Adelita Husni-Bey & Amanda Parmer in conversation
Thursday, June 1st, 7:00-9:00pm
Please join us for a closing reception and conversation with artist Adelita Husni-Bey and Vera List Center for Art and Politics Curator, Amanda Parmer, on deferred notions of community, radical pedagogy, habitability, the question of origin and a trip to Mars.
*Tell me about your hands
*Tell me about what happens when you are hungry
*How long ago has the Perpetual War ended? Has it ended?
*Teach me how to say I love you with this technology?
*How does this society ‘know’?
*Where do they keep the things they ‘know’?
These are some of the questions that structured a workshop produced in collaboration with Authoring Action, a group of teen authors headed by writer Nathan Ross Freeman and held at the South Eastern Center for Contemporary Art in January 2015. The workshop explored capitalist colonialist futures and the prospect of populating Mars through writing exercises and experimental pedagogical practice. The resulting 2 channel installation displays both the performance crafted by members of Authoring Action in collaboration with the artist and parts of the workshop, both held in an empty theater. A surreal to and fro across deserts and poisonus landscapes, the promise of digital sociality through genetic modification and a ‘perpetual war’ structure the performance, while the workshop screen centers on the ways we understand words such as development vs. imperialism, or uninhabited vs. empty and the socio-historical lineage of these concepts from the ‘outset’ to the year 2265.
Adelita Husni-Bey (Italy-1985) lives in New York. She stages workshops and produces publications, radio broadcasts, archives and exhibitions focused on using collectivist and non-competitive pedagogical models within the framework of urban studies. In her 10 years practicing as both an artist and a pedagogue Adelita has worked with activists, architects, jurists, schoolchildren, spoken word poets, students and teachers on unpacking the complexity of collectivity. To make good what can never be made good: what we owe each other. Recent solo exhibitions include: A Wave in the Well, Sursock Museum, Beirut, 2016, Movement Break, Kadist foundation, 2015, Playing Truant, Gasworks, 2012. She has participated in The Eighth Climate, 11th Gwangju Biennale, 2016, Ennesima, Triennale di Milano, 2015, Undiscovered Worlds, the High Line, 2015, Really Useful Knowledge, Reina Sofia museum, 2014, Utopia for Sale?, MAXXI museum, 2014 and has held workshops and lectures at ESAD Grenoble, 2016, The New School, 2015, Sandberg Institute, 2015, Museo del 900, 2013, Temple University, 2013, Birkbeck University, 2011 amongst other spaces. She is a 2012 Whitney Independent Study Program fellow and will be representing Italy at the 2017 Venice Biennale.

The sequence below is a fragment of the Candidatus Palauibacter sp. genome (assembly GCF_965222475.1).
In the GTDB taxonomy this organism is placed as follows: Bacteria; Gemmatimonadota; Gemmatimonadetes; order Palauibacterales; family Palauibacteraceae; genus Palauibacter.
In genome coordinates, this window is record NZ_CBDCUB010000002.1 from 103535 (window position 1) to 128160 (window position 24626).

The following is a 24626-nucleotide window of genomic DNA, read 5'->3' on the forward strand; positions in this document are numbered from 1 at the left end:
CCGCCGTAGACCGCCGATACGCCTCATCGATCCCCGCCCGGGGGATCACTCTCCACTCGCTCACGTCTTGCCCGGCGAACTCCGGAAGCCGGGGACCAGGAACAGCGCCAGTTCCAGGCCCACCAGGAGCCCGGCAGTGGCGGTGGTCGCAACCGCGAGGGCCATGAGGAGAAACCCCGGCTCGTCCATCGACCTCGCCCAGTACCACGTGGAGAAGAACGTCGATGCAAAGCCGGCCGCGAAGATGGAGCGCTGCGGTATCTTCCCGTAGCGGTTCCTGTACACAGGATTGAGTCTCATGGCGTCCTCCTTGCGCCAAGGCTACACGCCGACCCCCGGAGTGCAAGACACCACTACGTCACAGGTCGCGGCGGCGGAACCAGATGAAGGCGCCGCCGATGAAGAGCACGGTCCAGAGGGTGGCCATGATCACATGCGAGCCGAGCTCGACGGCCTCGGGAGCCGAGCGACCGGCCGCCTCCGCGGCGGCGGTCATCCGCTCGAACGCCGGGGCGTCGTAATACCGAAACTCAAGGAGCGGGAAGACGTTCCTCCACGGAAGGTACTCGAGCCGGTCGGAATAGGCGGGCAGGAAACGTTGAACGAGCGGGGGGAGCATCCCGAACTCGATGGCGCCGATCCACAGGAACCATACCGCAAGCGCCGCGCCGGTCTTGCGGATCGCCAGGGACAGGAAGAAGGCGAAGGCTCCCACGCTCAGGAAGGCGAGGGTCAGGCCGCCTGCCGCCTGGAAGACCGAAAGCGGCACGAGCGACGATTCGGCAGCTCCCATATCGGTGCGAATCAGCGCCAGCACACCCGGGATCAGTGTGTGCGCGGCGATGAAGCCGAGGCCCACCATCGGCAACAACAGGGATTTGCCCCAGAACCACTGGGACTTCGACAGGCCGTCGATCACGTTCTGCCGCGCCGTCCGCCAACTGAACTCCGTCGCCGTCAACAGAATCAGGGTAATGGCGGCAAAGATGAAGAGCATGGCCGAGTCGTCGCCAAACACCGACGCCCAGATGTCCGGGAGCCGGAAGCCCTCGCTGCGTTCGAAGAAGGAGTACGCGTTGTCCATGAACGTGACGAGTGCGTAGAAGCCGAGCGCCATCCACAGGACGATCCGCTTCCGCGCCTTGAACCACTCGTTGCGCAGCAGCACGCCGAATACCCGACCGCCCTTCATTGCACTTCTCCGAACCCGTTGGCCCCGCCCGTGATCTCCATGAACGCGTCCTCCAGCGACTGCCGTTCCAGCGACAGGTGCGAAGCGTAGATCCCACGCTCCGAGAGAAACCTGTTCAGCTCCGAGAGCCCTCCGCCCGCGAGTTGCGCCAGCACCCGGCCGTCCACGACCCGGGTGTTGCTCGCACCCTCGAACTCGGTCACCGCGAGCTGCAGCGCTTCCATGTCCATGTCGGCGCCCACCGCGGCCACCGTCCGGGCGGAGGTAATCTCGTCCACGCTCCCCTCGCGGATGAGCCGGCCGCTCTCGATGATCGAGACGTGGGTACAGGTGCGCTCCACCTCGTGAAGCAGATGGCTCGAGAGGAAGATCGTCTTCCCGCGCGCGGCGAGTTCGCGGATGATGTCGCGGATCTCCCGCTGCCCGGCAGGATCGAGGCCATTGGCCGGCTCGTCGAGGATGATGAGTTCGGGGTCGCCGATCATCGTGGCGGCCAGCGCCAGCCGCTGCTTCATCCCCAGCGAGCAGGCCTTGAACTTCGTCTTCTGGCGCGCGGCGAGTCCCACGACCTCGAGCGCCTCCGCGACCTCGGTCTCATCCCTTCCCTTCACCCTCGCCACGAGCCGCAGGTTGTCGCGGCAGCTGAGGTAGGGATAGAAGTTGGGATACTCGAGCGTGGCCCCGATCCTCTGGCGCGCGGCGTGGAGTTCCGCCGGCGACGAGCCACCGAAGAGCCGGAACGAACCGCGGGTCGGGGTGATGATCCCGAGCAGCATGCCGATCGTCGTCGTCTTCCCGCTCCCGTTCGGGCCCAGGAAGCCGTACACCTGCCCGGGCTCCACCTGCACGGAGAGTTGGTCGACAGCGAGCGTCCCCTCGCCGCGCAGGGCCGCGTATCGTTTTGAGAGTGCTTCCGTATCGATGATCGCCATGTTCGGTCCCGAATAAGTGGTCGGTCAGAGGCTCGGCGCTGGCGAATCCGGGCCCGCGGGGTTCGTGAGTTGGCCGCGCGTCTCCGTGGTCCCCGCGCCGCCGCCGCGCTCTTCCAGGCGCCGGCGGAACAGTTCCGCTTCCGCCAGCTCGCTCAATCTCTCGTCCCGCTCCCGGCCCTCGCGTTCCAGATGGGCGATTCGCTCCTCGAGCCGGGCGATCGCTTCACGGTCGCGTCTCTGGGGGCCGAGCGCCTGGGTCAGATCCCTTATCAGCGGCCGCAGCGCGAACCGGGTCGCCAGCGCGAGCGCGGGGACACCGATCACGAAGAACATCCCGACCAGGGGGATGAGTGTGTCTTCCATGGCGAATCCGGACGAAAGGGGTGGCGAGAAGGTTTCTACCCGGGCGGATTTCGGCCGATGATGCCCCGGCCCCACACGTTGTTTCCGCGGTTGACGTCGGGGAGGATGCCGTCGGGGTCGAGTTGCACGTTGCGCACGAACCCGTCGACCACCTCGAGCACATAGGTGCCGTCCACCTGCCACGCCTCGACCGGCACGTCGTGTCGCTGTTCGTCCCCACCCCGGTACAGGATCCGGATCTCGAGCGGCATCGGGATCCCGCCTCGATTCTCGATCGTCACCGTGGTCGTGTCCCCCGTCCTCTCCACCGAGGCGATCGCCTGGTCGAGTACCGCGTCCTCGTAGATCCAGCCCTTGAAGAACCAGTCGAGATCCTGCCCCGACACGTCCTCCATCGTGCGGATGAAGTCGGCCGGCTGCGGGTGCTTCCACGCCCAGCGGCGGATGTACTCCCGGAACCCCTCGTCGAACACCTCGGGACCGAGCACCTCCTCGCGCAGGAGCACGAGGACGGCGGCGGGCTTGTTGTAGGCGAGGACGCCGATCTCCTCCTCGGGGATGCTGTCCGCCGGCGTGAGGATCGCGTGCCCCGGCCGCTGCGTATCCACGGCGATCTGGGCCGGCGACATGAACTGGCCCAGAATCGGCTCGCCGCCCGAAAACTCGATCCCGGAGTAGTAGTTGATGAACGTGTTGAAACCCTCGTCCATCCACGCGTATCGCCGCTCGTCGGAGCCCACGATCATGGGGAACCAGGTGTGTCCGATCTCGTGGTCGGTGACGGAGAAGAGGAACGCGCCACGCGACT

Amanda Parmer's writing, archival and curatorial work focuses on developing community through pedagogy and our elected affinities. She was a 2009-10 Whitney Independent Study Program Helena Rubenstein Curatorial Fellow and is currently the Curator at the Vera List Center for Art and Politics and co-curator of Maria Thereza Alves' Seeds of Change: Botany and Colonization. She has presented exhibitions, programs and events in collaboration with e-flux, the New School, The New York Armory and Volta Shows, The Kitchen, and Cleopatra's, Brooklyn and Berlin. She has most recently published "Yoko Ono Shaking the Sign" for the Henie Onstad Kunstcenter's A Pendaflex, "Tunisian-Lampedusian Migrants as Commodities" for The Ocean After Nature organized by Independent Curators International; "Our Human Entanglements with Corporeal and Terrestrial Grounds" for Marie Kølbæk Iversen's If the Earth Were a Body Borders Would be Wounds; and "Interval" for the Dictionary of the Possible. In 2014 she initiated Parmer, a curatorial project looking at matrilineal relations that has taken place at 464 Quincy, Abrons Arts Center and Sunview Luncheonet.
Image detail: video still, 2265, 2 channel video installation, HD video, color, sound, 2015. Courtesy MILLER, New York and Galleria Laveronica, Modica.